In addition, I was in a difficult place at the time. Earlier that year, my wife of 23 years and I had separated, much against my will, and I was trying to build a life without her. When the hospital people had asked me whom they should notify, I had named the lady that I had recently formed a relationship with, but said that they certainly should not call my estranged wife. But the hospital had played it safe and summoned my wife anyway, I suppose in the event that her signature was necessary for something. She had brought my thirteen year-old-daughter, as well, a decision I didn’t consider wise under the circumstances. And now, as I came in and out of lala land I would find my lady friend holding my hand on one occasion, my daughter on another occasion, my wife on a third occasion, and, sometimes, just a solicitous, six-foot tall, white rabbit, wearing scrubs.

It was determined that I had broken my collarbone in two places along with a liberal quantity of ribs, as well as rupturing my spleen. The ruptured spleen, I was told, was hemorrhaging into my body cavity and causing the loss of consciousness. And, if it wasn’t repaired within the next two hours, I would bleed to death.

At that point, with jolts of pain each time someone tried to move me, bleeding to death didn’t seem like the worst of my options. But someone signed the release, and I was told that that I would soon be going upstairs to Surgery. Being moved from my I.C.U. bed onto a gurney for the trip upstairs seemed like a “via dolorosa” that I would just as soon pass up.

Then a miracle happened. A woman in the colorful scrubs of the O.R. appeared at my bedside, introduced herself as my – my very own – O.R. nurse, who, she promised, would be with me through the entire procedure. Then she went on to inform the orderlies that I was going upstairs in my own I.C.U. bed, rather than the rinky-dink contraption they were anxious to transfer me on to. Taking her outstretched hand, I felt as though I was holding hands with an angel, and we proceeded to ascend into the higher regions of Norwalk Hospital.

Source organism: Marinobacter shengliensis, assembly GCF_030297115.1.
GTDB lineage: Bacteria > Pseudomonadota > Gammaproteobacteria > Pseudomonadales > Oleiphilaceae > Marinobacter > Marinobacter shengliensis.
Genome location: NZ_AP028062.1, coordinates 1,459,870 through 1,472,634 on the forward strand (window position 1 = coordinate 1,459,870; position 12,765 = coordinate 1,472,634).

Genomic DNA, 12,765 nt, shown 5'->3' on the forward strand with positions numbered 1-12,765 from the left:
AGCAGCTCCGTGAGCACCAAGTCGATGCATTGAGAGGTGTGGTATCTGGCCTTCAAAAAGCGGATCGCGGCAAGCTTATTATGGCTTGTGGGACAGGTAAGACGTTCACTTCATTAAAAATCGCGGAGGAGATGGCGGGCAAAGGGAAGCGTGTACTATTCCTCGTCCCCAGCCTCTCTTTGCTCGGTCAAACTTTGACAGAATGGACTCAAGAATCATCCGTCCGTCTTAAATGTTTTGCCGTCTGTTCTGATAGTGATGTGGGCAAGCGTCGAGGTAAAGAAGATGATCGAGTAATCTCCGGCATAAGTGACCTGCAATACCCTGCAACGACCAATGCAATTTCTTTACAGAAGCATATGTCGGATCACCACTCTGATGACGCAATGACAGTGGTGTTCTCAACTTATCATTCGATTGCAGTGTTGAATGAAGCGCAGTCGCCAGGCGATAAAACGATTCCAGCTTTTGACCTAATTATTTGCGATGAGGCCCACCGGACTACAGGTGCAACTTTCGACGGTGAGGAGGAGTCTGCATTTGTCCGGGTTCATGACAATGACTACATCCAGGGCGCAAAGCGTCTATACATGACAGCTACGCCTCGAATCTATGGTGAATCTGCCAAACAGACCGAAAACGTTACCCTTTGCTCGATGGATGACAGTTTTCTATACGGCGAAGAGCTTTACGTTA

I’ve never seen that nurse again, nor would I recognize her if I did. But I do remember the feel of her hand in mine and the wonderfully comforting sense that a caring person had just committed herself to being “with me” through the entire ordeal.

Last week, as Donna, and I sat in the waiting room for what was to be much less of an “ordeal” and under far less stressful circumstances, instead of the usual technical person struggling with the pronunciation of my name from across the room, an O.R. nurse in the colorful scrubs of that profession came to where we were sitting, introduced herself, and explained that she would be “my” nurse for the procedure. She didn’t offer her hand this time, so I don’t know if it would have felt the same. But that wonderful sense of a total stranger appearing out of the blue to care, was there again.

By the way, the Yankees won that Series as well.

Saturday, February 6, 2010

Recently, I told you about my undistinguished, fictional friend Kip, rattling around in the back of my head, and the book, “Writer’s Block,” that I had to write in order to get rid of the rattling. What I didn’t tell you was that the rattling didn’t stop with the end of the book. It seems that I got so deeply involved with Kip and his friends that I found myself suffering withdrawal symptoms and immediately set about writing a sequel. After finishing the sequel and some wondering what to do next, I still had so much unfinished business with Kip that I decided to do a trequel.